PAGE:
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Vikings Mourn Passing of Doug Sutherland

EAGAN, Minn. — The Vikings are mourning the loss of Doug Sutherland, a member of the Purple People Eaters and 50 Greatest Vikings, who passed away Tuesday.

Vikings Owner/Chairman Zygi Wilf and Owner/President Mark Wilf released the following statement:

"Doug Sutherland was one of our proudest Legends. His humble nature did not allow for him to talk much about his own playing career, but Doug was a key member of some of the best defenses in NFL history and three Super Bowl teams. Doug was also the consummate teammate after football. He was one of the most active members of Vikings Legends events and didn't miss a chance to help out at a community event or lend a hand where needed. Our thoughts are with Doug's friends and family."

Sutherland, 73, first joined the Vikings through a trade with the Saints in August 1971, playing for Pro Football Hall of Fame Head Coach Bud Grant, a fellow native of Superior, Wisconsin.

A relentless work ethic eventually helped Sutherland add to an elite defensive line. He started 90 of the 138 regular-season games he played for Minnesota, the fourth-highest total of appearances by a Vikings defensive tackle behind John Randle, Kevin Williams and Alan Page. Sutherland played in three of the Vikings four Super Bowls with starts in IX and XI, but the climb wasn't without a winding path.

Sutherland arrived in Minnesota having played middle linebacker and guard for New Orleans, who had drafted him out of Wisconsin-Superior in the 14th round of the 1970 NFL Draft with the 348th overall pick.

The Saints went 2-11-1 in 1970, their fourth season, which included a 26-0 loss to the Vikings (12-2) in Week 2 with Sutherland observing from the sidelines. He helped New Orleans tie San Francisco in his NFL debut in Week 5.

The following August, New Orleans dealt Sutherland to Minnesota, and he drove the 1,000-plus-mile trek from Saints camp in Hattiesburg, Mississippi, to Vikings camp in Mankato in one day.

Sutherland quipped that he looked at it as going from "the outhouse to the penthouse."

One of the starkest differences Sutherland noticed was the Vikings had more fun and fewer rules in the dormitory — Gage Hall — than the Saints.

The on-field results also contrasted, with Minnesota going 11-3 in Sutherland's first season, compared to the 4-8-2 mark posted by New Orleans.

Sutherland filled in for linebacker Lonnie Warwick due to injury and then stepped in for original Purple People Eater Gary Larsen to make eight starts in 1974. When Larsen retired following that season, Sutherland joined the likes of Page, Carl Eller and Jim Marshall and made every start in each of the next four seasons.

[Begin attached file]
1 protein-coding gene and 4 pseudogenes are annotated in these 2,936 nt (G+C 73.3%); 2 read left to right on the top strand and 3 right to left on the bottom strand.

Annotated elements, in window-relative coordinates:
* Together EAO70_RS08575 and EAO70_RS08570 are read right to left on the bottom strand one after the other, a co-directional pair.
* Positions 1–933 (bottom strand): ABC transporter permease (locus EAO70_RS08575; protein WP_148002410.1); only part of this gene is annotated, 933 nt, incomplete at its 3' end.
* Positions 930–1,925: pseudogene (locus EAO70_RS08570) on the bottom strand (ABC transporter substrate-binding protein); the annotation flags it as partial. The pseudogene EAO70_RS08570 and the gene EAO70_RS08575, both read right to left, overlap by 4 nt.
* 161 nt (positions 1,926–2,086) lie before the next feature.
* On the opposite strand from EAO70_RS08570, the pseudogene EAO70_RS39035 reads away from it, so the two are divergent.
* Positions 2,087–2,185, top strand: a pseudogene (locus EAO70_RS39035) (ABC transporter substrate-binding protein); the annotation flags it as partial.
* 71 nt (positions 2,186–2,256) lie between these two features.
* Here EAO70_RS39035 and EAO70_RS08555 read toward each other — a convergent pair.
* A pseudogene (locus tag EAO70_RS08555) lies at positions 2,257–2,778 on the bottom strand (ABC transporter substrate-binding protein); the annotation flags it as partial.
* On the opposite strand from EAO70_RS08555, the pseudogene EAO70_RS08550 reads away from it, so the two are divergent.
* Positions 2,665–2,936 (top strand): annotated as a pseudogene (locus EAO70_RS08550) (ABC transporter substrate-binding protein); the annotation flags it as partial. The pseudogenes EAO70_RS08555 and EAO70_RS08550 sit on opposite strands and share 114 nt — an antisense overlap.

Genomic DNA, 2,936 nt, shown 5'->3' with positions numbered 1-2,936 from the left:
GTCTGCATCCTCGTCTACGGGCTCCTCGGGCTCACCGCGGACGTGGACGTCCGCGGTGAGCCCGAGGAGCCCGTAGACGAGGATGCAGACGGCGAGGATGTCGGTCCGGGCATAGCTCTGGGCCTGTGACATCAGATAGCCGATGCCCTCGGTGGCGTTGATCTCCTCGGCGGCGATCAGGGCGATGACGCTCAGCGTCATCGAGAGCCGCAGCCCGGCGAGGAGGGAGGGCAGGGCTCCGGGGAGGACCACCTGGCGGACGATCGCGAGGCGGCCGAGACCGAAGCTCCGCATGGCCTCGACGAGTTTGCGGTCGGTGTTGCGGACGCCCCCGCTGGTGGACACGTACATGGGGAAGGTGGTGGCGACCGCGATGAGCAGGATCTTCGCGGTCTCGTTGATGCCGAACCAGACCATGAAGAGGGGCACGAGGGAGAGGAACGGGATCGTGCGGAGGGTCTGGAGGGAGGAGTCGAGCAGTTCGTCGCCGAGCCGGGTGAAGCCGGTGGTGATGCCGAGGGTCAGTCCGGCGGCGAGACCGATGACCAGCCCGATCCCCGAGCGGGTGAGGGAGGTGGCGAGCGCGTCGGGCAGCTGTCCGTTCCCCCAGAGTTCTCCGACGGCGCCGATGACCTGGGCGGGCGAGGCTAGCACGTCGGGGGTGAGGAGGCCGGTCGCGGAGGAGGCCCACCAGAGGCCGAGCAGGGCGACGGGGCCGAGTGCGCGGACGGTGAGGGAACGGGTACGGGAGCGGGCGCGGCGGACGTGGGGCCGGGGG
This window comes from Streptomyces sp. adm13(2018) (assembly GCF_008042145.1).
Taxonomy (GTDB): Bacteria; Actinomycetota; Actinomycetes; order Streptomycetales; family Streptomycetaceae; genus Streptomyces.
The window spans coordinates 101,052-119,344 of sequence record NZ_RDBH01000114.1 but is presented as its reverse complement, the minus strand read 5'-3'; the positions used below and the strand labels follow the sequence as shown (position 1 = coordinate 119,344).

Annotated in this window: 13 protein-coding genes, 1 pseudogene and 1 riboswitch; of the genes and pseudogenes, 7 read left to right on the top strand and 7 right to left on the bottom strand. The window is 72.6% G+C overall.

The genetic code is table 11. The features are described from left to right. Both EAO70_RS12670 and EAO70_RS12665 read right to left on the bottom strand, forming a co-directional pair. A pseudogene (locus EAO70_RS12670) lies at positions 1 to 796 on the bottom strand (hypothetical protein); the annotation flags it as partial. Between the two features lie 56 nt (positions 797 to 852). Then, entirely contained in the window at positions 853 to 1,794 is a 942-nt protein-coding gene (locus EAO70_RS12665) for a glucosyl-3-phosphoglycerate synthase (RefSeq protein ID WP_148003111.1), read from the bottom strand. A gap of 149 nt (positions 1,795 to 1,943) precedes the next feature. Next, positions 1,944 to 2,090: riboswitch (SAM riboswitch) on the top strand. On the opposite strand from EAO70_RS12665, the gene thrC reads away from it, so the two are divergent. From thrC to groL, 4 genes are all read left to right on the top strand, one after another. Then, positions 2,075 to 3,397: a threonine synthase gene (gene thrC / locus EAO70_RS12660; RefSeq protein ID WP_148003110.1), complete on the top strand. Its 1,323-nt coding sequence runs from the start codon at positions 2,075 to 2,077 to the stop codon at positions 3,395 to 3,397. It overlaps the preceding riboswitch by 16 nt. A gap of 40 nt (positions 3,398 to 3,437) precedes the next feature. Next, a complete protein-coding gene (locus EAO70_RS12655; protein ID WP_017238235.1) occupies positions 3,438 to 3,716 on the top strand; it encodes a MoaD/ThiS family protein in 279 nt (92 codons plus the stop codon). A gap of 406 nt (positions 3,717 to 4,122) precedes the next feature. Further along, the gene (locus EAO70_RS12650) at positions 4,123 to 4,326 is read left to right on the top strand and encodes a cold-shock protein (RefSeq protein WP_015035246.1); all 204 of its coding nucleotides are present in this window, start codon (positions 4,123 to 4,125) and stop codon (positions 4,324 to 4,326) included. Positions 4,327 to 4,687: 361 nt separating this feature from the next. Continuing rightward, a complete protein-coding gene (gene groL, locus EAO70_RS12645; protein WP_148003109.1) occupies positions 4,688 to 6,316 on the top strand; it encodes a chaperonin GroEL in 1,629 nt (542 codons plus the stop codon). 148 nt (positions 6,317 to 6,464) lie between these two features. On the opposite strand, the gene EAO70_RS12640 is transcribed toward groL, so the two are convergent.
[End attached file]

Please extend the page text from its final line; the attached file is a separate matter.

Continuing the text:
"When Gary Larsen left, Doug Sutherland came in and was the perfect fit. There was no drop off in play," Grant said. "When I think of the Purple People Eaters, I always think of Doug Sutherland as part of that group. He was a very good football player and an equal part of the Purple People Eaters. Playing with those three guys elevated his play, his position and his value."

Eller described Sutherland as "energetic, a go-getter, a great teammate and a guy who really loved to play football."

"He was an impact player for us and very tough. Away from the field, he had a great family and was always involved in events," Eller said. "He would always attend when you invited him to something, and he did a lot of great work around his hometown area. He was a hero there."

Sutherland and Scott Studwell carried Marshall off the field after the defensive end's final home game in December 1979.

"Doug was one of those grinders. He was a great man on and off the field. Doug was an unsung hero," Studwell said. "He did all the dirty work up front. He did his job and went about his business. Doug was very likeable, friendly, smart and fun to be around. He was a lunch-pail guy and he was a team guy all the way. Doug was a very solid player who was not flashy but always got the job done. It was never personal for him. He will be missed by all."

Defensive lineman "Benchwarmer" Bob Lurtsema, who roomed with Sutherland for five years, said "Doug was a great, great guy."

"He had integrity beyond anyone's imagination," Lurtsema said. "He was naturally strong and didn't make any mistakes and always had to be double-teamed. Doug will be missed everywhere, especially in the Duluth area because he was so approachable, so warm and comfortable to talk to. I couldn't love a man any more than I loved 'Sudsie.' "

In 1980, Sutherland capped his run with the Vikings by starting 14 of 16 games. Over 10 seasons with Minnesota, Sutherland totaled 484 tackles (343 solo) and 26.5 sacks. He helped the Vikings rank in the top-10 on defense in five seasons.

Sutherland finished his NFL career in Seattle, playing in 16 games for the Seahawks and his former Vikings defensive line coach Jack Patera in 1981.

He returned to the shore of Lake Superior, coaching for five seasons at his alma mater, and launched a successful real estate career in 1989.

Sutherland participated in numerous Vikings community initiatives over the years.

He teamed up with Grant in February 2016 to present a pair of gold footballs to Superior High School as part of the NFL's High School Honor Roll program in conjunction with Super Bowl 50 to honor nearly 3,000 players or head coaches at more than 2,000 high schools. (Grant had played for now-closed Superior Central; Sutherland was a member of Superior High School's first graduating class).

Sutherland also helped celebrate the opening of U.S. Bank Stadium by joining Eller, Larsen, Page and Marshall to introduce the SKOL Chant on Sept. 18, 2016, in the venue's Inaugural Game.